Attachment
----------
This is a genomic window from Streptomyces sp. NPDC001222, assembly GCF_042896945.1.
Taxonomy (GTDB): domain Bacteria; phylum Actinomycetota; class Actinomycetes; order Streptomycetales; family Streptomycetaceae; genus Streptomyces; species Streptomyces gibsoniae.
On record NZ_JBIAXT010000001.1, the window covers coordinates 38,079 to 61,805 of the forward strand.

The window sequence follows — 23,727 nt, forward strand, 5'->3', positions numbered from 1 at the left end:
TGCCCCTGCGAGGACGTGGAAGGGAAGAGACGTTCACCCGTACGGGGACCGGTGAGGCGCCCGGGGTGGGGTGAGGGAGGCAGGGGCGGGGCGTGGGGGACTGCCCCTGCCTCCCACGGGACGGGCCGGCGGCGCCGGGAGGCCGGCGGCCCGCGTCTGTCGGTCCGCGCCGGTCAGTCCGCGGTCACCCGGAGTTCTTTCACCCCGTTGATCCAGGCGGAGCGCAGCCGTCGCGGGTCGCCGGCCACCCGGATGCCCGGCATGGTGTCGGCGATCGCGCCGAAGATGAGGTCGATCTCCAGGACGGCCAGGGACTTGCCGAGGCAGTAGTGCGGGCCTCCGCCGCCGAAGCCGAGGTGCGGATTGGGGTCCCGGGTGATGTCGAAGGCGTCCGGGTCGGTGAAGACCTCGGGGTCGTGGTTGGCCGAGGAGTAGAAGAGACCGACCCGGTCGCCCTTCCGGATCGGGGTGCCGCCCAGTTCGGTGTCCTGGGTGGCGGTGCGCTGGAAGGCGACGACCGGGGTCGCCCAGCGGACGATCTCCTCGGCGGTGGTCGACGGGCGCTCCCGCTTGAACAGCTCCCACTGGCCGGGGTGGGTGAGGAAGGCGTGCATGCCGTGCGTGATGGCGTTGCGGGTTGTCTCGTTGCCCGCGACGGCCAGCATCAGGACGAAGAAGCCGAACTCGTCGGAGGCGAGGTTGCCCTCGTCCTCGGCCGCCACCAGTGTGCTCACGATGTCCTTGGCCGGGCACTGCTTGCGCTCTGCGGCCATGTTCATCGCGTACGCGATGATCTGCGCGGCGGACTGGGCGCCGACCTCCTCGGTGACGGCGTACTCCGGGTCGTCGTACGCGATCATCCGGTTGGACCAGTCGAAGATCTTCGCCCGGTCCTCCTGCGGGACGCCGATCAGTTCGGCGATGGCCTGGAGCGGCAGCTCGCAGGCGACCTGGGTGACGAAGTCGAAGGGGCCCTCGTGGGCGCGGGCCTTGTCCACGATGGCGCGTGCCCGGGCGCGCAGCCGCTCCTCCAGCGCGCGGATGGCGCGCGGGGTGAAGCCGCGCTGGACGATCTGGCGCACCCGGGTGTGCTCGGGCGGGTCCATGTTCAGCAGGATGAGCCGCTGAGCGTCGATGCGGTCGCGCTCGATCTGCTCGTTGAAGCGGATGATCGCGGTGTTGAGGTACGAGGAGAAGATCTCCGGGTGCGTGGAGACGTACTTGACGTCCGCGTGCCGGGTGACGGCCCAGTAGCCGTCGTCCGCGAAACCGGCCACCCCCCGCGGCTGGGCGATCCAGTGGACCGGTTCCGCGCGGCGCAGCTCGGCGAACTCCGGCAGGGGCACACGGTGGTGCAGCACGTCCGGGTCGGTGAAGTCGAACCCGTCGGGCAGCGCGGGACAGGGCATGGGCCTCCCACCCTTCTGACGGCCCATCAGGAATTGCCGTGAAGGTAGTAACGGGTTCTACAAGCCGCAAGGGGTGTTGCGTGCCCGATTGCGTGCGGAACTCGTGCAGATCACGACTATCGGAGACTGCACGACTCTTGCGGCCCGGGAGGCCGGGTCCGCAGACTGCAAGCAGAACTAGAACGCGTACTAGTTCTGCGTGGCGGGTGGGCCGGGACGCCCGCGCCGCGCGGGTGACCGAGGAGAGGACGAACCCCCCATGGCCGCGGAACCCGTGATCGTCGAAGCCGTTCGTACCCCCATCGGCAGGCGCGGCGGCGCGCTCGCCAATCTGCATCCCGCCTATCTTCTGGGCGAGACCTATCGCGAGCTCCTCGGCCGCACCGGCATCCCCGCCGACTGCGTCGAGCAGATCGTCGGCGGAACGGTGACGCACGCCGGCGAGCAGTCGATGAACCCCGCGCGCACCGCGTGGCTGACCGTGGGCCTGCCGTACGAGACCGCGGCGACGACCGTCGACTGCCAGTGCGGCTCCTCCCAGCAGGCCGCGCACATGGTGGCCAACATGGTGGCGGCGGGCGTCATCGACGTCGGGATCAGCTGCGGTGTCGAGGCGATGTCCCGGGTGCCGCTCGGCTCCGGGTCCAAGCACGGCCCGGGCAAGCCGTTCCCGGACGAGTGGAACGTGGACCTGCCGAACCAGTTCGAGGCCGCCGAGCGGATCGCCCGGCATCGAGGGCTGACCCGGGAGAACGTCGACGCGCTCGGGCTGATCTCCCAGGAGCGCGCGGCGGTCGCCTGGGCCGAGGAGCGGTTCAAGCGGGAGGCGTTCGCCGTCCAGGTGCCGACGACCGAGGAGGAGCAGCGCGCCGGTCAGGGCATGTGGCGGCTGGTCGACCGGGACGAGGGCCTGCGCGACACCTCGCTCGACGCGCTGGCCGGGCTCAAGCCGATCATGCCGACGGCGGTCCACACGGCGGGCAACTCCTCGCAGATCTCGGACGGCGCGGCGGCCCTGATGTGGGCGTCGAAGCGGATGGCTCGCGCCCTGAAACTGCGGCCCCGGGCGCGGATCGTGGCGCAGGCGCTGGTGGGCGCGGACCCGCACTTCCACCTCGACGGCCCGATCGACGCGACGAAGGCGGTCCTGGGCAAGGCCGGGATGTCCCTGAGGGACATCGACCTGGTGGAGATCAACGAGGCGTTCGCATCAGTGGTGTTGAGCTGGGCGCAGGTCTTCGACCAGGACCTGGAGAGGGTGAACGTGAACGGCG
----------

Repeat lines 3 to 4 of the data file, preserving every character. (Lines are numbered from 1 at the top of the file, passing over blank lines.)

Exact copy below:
On record NZ_JBIAXT010000001.1, the window covers coordinates 38,079 to 61,805 of the forward strand.

The window sequence follows — 23,727 nt, forward strand, 5'->3', positions numbered from 1 at the left end: